Most importantly, model this behavior. Allow them to see you set boundaries with people you love, and explain what you are doing. “Aunt Susan wanted us to go on a bike ride, but we didn’t have a helmet for you. I didn’t feel comfortable with that, so I said no. I think she was disappointed, but I had to do what felt safe to me.” “Did you notice that I took a step back when we were talking with our neighbor? I felt uncomfortable with how close he was standing. I could see that he was very sad about his dog and wanted to stand very close together, but I had to listen to my own body.”
4. Share your values around sexuality — but also let them know you will support and love them if they don’t adhere to these values
For some parents, it is a core value that sexuality should be reserved for marriage. Other parents feel that sexuality can have a place in any committed, monogamous relationship — and may even hope that their children will have serious relationships and some opportunity to explore their sexuality before they settle down. Still others feel that sex is appropriate and acceptable in a range of relationships, including casual hook-ups, as long as certain standards of mutual respect and safety are met. As your child learns about sexuality, be transparent about the values you hope to teach — but also let them know that you will love and respect them if they choose differently. This lets them know that they can turn to you, even if their choices are not what you had hoped.
5. Get support for yourself
Sexuality can be a loaded topic for many of us. Watching our children grow into their own sexuality can be challenging, and talking with them about sex is not always easy. Robie Harris has a wonderful series of kids’ books that can provide a helpful springboard for conversations with children. Amy Lang, a local sex educator, has books for both kids and parents that may be useful. Make sure you get the support you need by talking with friends and other parents.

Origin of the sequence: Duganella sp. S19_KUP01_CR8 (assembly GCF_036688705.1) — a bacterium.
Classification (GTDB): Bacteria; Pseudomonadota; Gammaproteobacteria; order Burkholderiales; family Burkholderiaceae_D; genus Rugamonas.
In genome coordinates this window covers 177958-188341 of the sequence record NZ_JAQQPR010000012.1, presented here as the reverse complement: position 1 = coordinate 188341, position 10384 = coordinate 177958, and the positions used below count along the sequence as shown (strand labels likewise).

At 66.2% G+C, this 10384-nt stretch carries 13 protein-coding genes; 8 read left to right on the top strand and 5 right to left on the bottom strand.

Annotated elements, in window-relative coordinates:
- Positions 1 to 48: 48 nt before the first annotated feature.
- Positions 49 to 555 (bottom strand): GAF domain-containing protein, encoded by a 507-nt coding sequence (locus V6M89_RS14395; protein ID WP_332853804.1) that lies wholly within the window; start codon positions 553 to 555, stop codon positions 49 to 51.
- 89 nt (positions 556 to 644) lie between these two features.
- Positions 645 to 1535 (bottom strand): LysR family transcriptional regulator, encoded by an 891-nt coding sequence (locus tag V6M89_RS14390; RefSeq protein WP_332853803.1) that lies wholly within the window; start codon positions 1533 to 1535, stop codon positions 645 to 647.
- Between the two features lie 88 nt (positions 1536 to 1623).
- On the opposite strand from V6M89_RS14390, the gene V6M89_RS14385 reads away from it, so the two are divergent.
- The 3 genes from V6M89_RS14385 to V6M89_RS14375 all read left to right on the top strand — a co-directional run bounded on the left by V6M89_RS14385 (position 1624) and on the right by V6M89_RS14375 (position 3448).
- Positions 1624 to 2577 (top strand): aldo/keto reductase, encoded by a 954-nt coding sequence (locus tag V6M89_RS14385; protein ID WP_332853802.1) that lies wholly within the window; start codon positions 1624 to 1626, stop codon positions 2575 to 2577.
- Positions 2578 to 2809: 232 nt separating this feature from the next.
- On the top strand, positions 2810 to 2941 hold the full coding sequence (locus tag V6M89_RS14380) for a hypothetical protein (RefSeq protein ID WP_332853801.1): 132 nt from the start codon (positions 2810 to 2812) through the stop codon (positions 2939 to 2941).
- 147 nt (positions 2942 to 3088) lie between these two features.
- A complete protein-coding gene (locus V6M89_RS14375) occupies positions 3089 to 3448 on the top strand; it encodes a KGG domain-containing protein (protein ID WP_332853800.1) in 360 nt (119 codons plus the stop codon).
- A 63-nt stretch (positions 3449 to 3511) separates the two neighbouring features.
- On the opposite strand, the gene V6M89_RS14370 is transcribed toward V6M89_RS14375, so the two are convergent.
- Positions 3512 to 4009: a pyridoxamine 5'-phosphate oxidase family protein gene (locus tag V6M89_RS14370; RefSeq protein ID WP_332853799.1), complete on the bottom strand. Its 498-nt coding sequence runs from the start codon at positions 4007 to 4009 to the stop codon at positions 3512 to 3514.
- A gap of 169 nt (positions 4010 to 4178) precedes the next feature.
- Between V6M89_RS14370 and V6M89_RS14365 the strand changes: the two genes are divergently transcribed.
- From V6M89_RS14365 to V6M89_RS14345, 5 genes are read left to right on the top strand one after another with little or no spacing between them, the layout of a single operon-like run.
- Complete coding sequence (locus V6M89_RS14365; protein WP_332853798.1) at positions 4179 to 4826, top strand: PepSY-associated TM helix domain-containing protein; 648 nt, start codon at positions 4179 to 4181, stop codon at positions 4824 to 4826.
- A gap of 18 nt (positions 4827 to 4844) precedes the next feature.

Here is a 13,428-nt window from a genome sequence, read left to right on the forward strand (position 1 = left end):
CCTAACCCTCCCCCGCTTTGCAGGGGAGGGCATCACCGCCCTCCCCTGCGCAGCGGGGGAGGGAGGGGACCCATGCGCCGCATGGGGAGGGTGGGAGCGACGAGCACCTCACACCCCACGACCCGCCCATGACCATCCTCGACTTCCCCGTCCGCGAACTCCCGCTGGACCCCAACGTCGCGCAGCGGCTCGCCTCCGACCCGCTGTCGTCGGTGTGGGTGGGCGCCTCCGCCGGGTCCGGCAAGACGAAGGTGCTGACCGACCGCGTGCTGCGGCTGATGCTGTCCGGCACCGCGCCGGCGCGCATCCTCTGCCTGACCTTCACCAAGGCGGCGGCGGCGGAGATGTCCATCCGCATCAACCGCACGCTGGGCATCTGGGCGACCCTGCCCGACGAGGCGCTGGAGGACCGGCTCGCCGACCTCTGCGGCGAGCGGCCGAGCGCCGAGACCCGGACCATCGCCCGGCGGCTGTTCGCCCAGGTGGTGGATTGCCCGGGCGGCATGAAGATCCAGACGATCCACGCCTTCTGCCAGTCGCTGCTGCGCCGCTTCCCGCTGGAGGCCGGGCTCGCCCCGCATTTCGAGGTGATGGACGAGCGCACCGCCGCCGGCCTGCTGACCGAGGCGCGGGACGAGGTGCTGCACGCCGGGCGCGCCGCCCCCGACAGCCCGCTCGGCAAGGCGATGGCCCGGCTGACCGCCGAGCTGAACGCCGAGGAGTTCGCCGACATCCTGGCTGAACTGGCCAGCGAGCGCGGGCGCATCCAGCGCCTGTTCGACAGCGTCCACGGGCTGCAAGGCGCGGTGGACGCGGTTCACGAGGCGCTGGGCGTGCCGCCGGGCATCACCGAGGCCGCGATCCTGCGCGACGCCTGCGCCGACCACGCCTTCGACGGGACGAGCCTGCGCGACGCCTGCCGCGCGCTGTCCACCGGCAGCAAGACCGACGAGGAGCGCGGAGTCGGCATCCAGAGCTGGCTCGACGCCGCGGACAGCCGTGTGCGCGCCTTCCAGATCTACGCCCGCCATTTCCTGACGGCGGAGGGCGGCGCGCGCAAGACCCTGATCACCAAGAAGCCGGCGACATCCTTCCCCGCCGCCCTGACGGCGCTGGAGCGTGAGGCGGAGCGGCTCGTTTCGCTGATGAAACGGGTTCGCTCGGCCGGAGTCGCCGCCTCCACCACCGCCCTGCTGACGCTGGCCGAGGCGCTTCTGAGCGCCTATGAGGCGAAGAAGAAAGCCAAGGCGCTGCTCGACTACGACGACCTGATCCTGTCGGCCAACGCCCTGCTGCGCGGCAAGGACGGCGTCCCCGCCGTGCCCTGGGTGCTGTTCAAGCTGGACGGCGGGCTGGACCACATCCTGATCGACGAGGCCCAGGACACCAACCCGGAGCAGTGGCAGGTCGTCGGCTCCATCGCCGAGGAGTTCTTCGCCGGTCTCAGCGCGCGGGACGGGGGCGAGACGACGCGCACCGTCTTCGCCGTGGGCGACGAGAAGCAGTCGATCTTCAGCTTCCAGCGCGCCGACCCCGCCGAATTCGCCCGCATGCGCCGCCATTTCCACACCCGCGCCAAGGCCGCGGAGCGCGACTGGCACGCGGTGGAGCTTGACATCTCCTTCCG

Researchers estimate that 17 percent of women 3 percent of men are sexually assaulted during their lifetime. This means that many of us who are parenting have actually experienced some form of sexual violence or violation ourselves. It is very normal for these memories, and the range of emotions that go with them, to come to the surface when our children reach the age or developmental stage we were at when we were harmed. This can be a time of tremendous healing for parents who are survivors of sexual violence, but it is important to get support. This helps us to sort out our own history from what our children are actually experiencing and allows us to be more fully present.